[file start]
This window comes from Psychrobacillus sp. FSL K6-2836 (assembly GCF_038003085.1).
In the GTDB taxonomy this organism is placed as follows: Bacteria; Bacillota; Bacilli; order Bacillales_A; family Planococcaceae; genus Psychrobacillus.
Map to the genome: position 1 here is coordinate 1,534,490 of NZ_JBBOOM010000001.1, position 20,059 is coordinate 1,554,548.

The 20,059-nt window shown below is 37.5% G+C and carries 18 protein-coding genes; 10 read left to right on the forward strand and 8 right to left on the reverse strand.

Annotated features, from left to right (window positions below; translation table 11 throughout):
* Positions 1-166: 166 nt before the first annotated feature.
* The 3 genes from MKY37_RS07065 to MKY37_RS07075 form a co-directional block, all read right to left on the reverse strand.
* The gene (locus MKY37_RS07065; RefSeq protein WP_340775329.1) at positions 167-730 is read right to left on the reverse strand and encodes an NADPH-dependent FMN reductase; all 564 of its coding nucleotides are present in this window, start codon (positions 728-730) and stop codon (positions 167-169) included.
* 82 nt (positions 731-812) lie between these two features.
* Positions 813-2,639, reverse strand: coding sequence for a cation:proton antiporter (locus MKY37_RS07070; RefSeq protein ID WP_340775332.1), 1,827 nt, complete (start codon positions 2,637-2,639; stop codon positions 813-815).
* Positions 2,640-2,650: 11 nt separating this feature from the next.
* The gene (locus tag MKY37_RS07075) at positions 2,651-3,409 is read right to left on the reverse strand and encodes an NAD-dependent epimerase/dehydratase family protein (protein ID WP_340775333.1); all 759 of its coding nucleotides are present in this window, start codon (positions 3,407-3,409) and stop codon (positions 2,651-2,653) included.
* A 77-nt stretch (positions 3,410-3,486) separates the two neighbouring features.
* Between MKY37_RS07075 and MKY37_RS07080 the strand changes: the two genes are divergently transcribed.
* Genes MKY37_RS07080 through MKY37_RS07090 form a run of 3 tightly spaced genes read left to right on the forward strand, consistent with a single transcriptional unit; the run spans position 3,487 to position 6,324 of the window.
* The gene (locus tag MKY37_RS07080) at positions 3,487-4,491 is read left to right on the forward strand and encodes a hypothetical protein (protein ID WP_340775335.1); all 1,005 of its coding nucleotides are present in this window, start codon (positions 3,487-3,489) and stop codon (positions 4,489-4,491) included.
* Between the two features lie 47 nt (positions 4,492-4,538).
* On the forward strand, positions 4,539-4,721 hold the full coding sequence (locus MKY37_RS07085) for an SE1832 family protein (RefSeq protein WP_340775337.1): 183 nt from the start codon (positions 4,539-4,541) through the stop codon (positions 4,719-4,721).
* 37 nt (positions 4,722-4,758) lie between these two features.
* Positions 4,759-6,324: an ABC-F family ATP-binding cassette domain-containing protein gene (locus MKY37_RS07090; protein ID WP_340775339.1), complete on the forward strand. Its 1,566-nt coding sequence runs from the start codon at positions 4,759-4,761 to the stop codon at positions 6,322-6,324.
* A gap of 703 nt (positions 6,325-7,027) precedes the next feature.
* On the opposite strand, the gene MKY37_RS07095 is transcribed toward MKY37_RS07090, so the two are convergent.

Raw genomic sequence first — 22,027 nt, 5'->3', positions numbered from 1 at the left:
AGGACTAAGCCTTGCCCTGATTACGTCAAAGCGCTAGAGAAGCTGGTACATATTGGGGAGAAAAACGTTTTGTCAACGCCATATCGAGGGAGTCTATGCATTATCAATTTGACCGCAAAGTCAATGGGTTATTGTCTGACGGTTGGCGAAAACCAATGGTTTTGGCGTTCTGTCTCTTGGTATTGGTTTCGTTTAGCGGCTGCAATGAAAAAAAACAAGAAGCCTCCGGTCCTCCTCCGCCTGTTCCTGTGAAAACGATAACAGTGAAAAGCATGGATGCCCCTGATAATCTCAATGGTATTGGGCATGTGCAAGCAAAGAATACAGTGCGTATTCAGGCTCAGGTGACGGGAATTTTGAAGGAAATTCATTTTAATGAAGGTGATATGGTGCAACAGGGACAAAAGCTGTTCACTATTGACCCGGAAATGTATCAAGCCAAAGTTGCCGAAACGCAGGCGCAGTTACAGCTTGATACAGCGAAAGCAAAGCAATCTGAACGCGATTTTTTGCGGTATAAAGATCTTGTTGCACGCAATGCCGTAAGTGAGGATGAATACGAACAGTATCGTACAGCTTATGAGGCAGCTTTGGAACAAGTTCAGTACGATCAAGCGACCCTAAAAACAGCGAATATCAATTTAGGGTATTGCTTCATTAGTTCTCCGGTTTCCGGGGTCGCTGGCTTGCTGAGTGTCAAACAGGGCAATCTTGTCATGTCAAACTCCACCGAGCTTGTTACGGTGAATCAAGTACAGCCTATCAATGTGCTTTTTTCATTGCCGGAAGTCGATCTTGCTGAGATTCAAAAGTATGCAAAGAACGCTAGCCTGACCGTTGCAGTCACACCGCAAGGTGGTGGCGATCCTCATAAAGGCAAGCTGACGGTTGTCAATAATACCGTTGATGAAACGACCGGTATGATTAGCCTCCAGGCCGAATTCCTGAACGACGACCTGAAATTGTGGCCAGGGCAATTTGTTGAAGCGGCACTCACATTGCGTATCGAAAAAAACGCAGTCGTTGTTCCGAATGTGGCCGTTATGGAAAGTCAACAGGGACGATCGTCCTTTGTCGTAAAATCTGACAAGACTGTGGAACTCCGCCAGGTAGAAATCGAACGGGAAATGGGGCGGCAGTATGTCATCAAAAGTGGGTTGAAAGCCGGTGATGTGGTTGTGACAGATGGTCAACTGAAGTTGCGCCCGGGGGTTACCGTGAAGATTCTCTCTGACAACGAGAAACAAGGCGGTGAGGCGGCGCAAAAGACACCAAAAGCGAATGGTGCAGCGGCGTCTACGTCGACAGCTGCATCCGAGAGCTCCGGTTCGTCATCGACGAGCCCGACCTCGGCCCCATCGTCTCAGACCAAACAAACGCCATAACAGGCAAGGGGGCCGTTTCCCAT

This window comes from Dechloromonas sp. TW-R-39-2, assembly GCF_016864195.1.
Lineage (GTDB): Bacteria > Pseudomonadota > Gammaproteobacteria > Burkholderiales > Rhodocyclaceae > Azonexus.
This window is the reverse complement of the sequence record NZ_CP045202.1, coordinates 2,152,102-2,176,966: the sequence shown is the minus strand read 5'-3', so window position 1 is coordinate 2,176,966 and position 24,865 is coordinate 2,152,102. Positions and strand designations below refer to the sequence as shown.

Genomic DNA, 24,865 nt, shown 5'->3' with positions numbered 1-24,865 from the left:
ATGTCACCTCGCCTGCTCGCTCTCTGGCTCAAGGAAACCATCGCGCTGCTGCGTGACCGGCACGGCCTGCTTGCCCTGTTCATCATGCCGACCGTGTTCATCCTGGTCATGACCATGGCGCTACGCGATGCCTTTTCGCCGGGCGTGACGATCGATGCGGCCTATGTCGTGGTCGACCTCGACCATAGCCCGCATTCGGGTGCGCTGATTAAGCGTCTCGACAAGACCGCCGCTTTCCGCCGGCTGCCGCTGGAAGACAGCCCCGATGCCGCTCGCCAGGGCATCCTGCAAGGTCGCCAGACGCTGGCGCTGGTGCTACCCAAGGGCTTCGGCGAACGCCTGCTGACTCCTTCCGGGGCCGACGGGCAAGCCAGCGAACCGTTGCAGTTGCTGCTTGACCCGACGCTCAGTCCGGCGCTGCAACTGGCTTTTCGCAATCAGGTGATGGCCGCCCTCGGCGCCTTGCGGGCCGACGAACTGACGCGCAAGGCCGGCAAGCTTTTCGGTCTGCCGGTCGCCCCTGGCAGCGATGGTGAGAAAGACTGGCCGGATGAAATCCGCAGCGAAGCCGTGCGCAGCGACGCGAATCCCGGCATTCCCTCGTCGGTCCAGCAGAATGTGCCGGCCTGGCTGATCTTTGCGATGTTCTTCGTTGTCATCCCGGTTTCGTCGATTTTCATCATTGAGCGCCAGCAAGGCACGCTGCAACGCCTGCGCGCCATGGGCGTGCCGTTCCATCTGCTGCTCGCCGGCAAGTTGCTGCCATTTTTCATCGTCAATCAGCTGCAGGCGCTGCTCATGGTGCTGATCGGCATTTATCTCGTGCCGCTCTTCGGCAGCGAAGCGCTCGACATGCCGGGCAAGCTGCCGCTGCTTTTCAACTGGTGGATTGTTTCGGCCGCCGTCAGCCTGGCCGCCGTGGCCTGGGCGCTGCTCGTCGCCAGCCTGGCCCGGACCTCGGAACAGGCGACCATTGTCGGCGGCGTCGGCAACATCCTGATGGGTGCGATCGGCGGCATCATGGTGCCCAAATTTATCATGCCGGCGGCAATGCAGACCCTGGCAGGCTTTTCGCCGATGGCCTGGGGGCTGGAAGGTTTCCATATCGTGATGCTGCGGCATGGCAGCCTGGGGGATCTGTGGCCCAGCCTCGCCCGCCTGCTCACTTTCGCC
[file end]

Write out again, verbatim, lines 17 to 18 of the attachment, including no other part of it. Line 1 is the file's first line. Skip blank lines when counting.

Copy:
* Between the two features lie 47 nt (positions 4,492-4,538).
* On the forward strand, positions 4,539-4,721 hold the full coding sequence (locus MKY37_RS07085) for an SE1832 family protein (RefSeq protein WP_340775337.1): 183 nt from the start codon (positions 4,539-4,541) through the stop codon (positions 4,719-4,721).